This is an introductory tutorial on the topic of usability testing.  We will cover both management issues and practical issues of usability testing and discuss what usability testing is (and isn't).  In the module on management issues, we will focus on usability as it related to the organization.  We will discuss what makes a product usable, the origins of usability testing, and the relationship of usability testing to the broader area of Human Factors Engineering and other disciplines (e.g., marketing, design, development, and other types of testing).  We will discuss product development models that incorporate usability and discuss such topics as the timing of usability testing in the design and development cycle, how to plan for them, and what ROI there is for usability testing.  In the practical module, we will focus the mechanics doing usability testing. We will discuss the different types of testing (formative versus summative) as well as different protocols that can be used for usability tests (both user-based and non-user-based).  We will discuss how to develop a test including the test tasks, test length, participant selection and recruiting, data collection, and analysis.  Finally, we will be discussing testing with more advanced issues such as alternate and complimentary forms of usability testing (e.g., use of logs, performance data, and remote testing.  We will also discuss testing with users special populations such as users with disabilities, testing with older populations, and testing with kids.  The audience for this tutorial is usually a mixture of usability practitioners looking to expand their skills, other practitioners (designers, developers, testers, etc.) who may have usability testing interests or responsibilities, and management staff that may be considering incorporating usability into their organization.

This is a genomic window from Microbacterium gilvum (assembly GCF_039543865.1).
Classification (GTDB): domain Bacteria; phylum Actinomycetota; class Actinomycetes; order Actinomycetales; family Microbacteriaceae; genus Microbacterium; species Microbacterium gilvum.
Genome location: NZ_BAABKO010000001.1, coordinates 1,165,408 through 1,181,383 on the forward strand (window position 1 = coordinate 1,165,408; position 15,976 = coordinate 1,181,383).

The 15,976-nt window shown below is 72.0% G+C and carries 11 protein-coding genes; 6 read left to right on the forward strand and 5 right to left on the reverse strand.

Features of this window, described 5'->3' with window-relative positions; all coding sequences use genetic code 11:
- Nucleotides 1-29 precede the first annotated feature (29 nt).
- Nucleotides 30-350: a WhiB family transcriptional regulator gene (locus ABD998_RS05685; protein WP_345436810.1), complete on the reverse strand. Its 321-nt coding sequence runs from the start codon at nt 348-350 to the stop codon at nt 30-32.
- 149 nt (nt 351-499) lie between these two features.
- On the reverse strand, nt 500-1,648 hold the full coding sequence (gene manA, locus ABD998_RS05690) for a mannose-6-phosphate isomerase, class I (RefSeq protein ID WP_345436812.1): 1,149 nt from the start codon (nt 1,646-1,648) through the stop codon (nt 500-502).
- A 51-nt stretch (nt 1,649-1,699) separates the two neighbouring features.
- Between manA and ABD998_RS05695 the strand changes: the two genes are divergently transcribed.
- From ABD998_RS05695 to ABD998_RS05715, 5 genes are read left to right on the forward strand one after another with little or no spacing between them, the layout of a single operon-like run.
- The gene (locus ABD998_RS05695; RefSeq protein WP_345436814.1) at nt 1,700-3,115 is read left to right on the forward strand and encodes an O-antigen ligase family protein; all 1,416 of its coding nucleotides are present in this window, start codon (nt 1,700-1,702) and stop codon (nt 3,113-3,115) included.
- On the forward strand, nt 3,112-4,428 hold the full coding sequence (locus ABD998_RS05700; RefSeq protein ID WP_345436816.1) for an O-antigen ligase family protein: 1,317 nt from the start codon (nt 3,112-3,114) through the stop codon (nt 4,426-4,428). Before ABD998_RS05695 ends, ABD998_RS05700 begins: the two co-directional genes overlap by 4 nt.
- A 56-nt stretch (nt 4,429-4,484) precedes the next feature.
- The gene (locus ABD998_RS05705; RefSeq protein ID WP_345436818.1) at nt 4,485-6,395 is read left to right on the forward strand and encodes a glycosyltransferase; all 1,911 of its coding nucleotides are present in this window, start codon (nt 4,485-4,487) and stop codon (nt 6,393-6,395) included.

WORKSHOPS - June 2, 2006
CSIC Building

The Usability and Security of Electronic Voting Systems - Ben Bederson

The 2000 presidential election was a catalyst for major election reform.  In response, Congress passed the Help America Vote Act of 2002 and many new voting systems were introduced, creating new challenges for election officials.  Only recently have we begun to understand the impact of these changes on voter experience. Ranging from paper ballot/optical scan systems to direct recording electronic systems (DREs), the usability of these different systems affects voter satisfaction, need for assistance, and voter accuracy. They also raise questions about voter security and verification. This workshop will present reflections from election officials and cutting edge research.